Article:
Until 1842, bottom-fermented lagers were mainly dark and murky. Think of the roasty, full-bodied dunkels from Germany's Ayinger or Pottstown's Sly Fox.
Groll's landmark innovation was to use pale malt for a light color. The region's soft water and Bohemia's distinctively herbal Saaz hops created a remarkably smooth, light-bodied beer with a gentle, sweet flavor balanced by tongue-snapping bitterness.
And it was gorgeous. Held up to the light, a clear glassful looked like a golden beacon of sunlight.
It was a sensation, quickly spreading through Europe and - with the wave of German immigration - to America. By the last half of the 19th century, Bohemian pilsner and its German copycat sister, helles lager, nearly wiped out dark beer to become the most popular style in the world. Today, it would be hard to dispute estimates that nine out of 10 beers consumed worldwide are at least inspired by the pilsner style.
You might say that imitation is the sincerest form of flattery. Or you might say that the sequel is never as good as the original.
Some of the blandest, cheapest, lowest-common-denominator beer today is ostensible pilsner: PBR, Natty Light, Old Mil, Tsingtao, Heineken, Sapporo, Fosters, Molson Canadian.
Americans, in particular, have abused the style. We've added rice, corn, extracts and chemicals. We've watered it down and sacrificed most of the hops.
It was American pilsner that, years ago, newspaper columnist Mike Royko famously said tasted like it had been run "through a horse."
Mercifully, small brewers have since created authentic Bohemian-style pilsners. Try Victory Braumeister Pils, Samuel Adams Noble Pils or Oskar Blues Mama's Little Yella Pils.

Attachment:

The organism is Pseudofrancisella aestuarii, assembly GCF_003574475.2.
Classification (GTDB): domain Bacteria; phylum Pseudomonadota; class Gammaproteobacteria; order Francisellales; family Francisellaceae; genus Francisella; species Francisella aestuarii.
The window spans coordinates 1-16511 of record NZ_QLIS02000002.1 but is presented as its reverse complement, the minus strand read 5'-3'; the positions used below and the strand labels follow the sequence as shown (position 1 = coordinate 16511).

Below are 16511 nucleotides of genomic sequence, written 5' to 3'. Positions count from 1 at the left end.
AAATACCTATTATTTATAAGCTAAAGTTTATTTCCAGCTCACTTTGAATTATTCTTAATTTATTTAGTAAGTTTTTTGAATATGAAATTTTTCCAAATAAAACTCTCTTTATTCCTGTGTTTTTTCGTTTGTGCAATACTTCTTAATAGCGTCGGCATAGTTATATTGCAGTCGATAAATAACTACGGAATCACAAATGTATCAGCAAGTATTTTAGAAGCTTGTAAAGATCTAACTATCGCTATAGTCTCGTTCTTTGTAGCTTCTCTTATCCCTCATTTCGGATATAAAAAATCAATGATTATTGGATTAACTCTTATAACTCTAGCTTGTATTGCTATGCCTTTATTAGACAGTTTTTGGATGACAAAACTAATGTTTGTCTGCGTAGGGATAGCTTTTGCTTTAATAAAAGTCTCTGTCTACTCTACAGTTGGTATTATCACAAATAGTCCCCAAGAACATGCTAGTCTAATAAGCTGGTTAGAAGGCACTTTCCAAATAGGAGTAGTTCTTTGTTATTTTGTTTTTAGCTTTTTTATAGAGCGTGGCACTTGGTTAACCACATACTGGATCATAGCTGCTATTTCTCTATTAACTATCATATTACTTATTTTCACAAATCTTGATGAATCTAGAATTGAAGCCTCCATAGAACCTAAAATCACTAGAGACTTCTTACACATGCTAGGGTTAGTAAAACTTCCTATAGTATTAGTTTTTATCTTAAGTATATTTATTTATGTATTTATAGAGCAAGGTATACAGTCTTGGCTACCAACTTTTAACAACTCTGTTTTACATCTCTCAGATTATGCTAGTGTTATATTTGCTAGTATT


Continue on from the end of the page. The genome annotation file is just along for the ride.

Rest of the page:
Or try the first pilsner. You know it as Pilsner Urquell, meaning "pilsner from the original source."
As the brewery celebrates its anniversary this month, its current master brewer flatly says the current version tastes "practically the same" as the original. I had Vaclav Berka on the phone earlier this week as he was wrapping up anniversary festivities in the Plzen town square.
How does he know that today's Pilsner Urquell tastes the same as it did 170 years ago?
"We have brewing records, and we're using the same ingredients at the same parameters," Berka said. He acknowledged brewing technology has improved and so has the quality and stability of ingredients. "But the methods are the same."
That includes traditional triple decoction, a painstaking method in which the mash temperature is raised in stages to extract the proper amount of fermentable sugar. Few breweries bother with decoction today because of improved malting techniques. But that's science; what about flavor?
Pilsner Urquell runs batches past in-house panels of more than 70 judges, including one group of old-timers in their 80s who presumably have clear memories of how the beer tasted long ago.
Berka is obviously proud to brew such a seminal beer. But I wondered: Is he proud of his beer's many imitators?
"There's a lot of splitting of the pilsner style," he said. "You have Bohemian pilsner, German pils, and more. The ground is basically the same, and I'm happy our Pilsner Urquell is the founder of the category."
Sure, but what about light beer? Josef Groll also begot Miller Lite, a lifeless bottom-feeder (coincidentally owned by Pilsner Urquell's parent, SABMiller) whose label until recently declared it was a "true pilsner."
"I've tried it. It's . . . different," he said. Berka isn't just a master brewer, he's a master diplomat.
"Joe Sixpack" is by Don Russell, director of Philly Beer Week. E-mail: email@example.com.